This summer I was part of a press junket to Crystalphonic Sound Studios in Charlottesville, Virginia. A press junket is a trip where they fly writers from various magazines to a place in order to get press on something, whether it is a business, press conference, band or event. I'd never been invited to attend something like this, and possibly might never be asked again after this column. You see the writers rarely, if ever, mention the fact that they were flown somewhere, wined and dined, and then the article was written. So I'll tell you the truth, so that we can be totally honest. The trip was quite fun, and all the other writers (from those other magazines) were a treat to hang with. Kevin McNoldy and Amy Spence of Crystalphonic were excellent hosts, and I'll bet that most of our readers would find much in common with Kevin, an experienced engineer in his mid-thirties. Their studio is very nice, in a "world class" kind of way, but maybe not the kind of place we usually would write about in Tape Op. Very clean/well-designed, stocked with tons of outboard gear, great sounding rooms, etc. But all I hear these days is that big studios are hurting, that home recording and the slow record industry is killing them off.
How was Kevin able to talk his investors into building a five million dollar studio in a city out in Virginia? Kevin says the location "is a huge benefit in the fact that our total overhead with debt service is less than what some studios pay for rent alone. From the start, I set out to create a facility that could break even, if it came to it, on only a small amount of local business."
What drove Kevin to do this? Like any studio, there has to be a reason behind building it — lord knows there are easier ways to make money. "I was frustrated with handing off work to whoever was next in line — whether a project was getting mixed by someone else, or mastered in another studio, I was never in love with the results. Part of it was just the selfish attitude of, 'Hey, I think I could do a better job if I had the appropriate rooms filled with the appropriate tools.'" Oh yeah, there's also a first class mastering room in the building. I'm starting to see where the money went. But Kevin continues, "It has always been my dream to build a huge recording studio, to have an incredible base to work from, and to compete with the best in the world." That's lofty goals, something most of us might push aside and settle for a bit less. But frustration also played a role, as Kevin "watched band after band that I recorded and developed get signed and move on, as the record labels would invariably send them off to L.A. to record. There were no studios in Virginia that could compete with bigger facilities." That makes sense — keep the bands around so you can record them!
But how does one pay off investors in a situation like this? I can't even imagine borrowing five million dollars! "Four fifths of that investment was raised internally between the partners of the studio, so they get paid when the studio makes a profit. The other fifth was raised from two local banks, who get paid back slowly every month when I mail the checks in!" Hmmm, I don't even want to calculate interest on one million dollars.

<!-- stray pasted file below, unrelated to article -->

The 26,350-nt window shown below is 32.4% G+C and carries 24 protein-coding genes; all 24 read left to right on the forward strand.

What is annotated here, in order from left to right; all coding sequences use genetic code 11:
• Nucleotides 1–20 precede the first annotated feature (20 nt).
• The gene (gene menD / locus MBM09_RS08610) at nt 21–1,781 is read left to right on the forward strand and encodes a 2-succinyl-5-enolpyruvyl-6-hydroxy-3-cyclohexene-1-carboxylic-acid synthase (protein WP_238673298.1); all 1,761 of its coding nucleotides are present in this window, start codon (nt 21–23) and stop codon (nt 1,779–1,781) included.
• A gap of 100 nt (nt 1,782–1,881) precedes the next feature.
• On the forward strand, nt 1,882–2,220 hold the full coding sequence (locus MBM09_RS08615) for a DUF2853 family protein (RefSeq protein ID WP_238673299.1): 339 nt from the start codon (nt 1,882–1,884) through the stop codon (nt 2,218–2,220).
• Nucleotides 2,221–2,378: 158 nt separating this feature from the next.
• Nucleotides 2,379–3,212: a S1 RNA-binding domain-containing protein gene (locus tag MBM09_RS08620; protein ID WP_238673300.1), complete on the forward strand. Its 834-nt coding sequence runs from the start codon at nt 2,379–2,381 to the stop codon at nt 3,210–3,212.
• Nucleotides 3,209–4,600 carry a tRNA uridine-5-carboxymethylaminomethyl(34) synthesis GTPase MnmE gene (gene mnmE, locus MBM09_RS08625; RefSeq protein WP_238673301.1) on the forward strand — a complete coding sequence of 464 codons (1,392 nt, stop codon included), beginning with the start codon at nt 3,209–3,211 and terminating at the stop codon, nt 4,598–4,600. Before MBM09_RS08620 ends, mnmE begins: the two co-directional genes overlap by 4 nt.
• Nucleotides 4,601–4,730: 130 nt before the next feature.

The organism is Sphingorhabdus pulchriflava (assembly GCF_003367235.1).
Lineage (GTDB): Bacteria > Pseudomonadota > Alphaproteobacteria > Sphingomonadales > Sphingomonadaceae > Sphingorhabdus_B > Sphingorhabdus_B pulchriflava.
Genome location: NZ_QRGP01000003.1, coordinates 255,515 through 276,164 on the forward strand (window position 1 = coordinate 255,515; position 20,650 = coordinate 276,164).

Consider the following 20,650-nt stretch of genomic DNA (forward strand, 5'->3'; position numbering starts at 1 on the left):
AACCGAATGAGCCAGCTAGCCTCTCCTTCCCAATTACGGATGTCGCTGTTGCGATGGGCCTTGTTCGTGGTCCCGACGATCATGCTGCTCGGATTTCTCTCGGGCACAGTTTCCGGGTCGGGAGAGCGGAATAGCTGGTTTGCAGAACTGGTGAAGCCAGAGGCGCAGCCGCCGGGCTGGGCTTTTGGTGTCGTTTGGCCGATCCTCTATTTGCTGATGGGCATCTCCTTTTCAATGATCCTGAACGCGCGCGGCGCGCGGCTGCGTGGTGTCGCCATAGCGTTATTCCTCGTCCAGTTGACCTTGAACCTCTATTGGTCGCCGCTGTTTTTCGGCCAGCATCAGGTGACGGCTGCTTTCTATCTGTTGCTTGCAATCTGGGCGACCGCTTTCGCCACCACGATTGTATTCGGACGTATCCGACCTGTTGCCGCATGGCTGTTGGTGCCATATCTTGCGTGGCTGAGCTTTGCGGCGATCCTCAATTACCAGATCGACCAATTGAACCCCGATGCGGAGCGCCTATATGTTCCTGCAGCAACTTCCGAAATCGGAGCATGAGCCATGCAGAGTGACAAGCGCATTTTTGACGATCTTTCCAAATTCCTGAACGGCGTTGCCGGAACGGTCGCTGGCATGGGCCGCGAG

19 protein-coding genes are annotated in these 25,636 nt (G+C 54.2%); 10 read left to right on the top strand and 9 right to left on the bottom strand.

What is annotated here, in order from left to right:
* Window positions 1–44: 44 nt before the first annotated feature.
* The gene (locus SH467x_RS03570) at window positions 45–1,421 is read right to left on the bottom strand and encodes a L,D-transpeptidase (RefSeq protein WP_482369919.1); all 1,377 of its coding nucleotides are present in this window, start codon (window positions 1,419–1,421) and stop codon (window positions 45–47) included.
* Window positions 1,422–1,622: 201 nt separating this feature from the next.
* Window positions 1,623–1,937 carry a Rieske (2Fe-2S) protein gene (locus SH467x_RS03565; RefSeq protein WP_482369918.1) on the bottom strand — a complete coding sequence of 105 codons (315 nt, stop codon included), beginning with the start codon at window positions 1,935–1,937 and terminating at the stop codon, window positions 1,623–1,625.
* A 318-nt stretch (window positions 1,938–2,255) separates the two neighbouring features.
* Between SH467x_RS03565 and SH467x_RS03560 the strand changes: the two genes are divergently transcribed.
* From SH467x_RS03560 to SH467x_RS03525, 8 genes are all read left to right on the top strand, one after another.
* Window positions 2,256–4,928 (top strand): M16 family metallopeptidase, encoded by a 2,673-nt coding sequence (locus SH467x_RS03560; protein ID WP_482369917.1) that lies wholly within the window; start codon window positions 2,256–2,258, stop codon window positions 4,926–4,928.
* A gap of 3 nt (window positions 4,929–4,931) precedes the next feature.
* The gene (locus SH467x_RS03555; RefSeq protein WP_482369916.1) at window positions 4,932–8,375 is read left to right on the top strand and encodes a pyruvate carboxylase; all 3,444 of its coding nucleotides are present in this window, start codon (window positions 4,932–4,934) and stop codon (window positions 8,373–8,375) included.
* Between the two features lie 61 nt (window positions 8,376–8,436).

Is there enough work coming in? Are major label clients interested? "It's beginning to trickle in. Once we get labels or producers/engineers here to visit for the first time they totally fall in love with the area. So we're seeing more and more bookings coming in from bigger labels, but for the most part, not until they've traveled here first." The beautiful countryside around Charlottesville isn't the only reason Crystalphonic is located here though. "I developed an ultra-tight business plan to prove that a recording studio could make money, even in the current economic environment, if it was built in a booming 'secondary' market instead of in a traditional 'music center.'" Ah ha.
But isn't home recording putting the large studios out of business? Kevin thinks, "Considering it competition is akin to digging your own grave. The key is getting the right blend of home recording mixed in with what a pro studio can offer (excellent acoustics, the finest gear, a better mixdown environment, mastering). We have Pro Tools HD as a core recording system (the A Room has 96 inputs and 96 outputs), yet at the end of the day every member of the staff writes and develops production ideas at home on a PowerBook and a Digi002. So we're experiencing the ultimate interface between the two worlds — why would I not want that for other people? It's convenient, fun, and allows for great creativity, which is the bottom line in producing outstanding records."
Is Kevin crazy? I hope not, for his sake. Maybe for the health of the recording industry it'd be good to see places and plans like this work. Our world can't be all reduced to home recording and smaller studios, can it? I personally don't see L.A., NYC and Nashville as the centers of recording they are supposed to be, and most records I currently enjoy weren't made in these places. Kevin's ideas of a studio becoming part of the local community and scene yet also looking outside of this area for other work is typical of many smaller studios across the country. The music industry is changing, recording studios are changing, and I'm very curious as to how this will pan out for Kevin McNoldy and Crystalphonic, and I am also curious how the rest of us will do.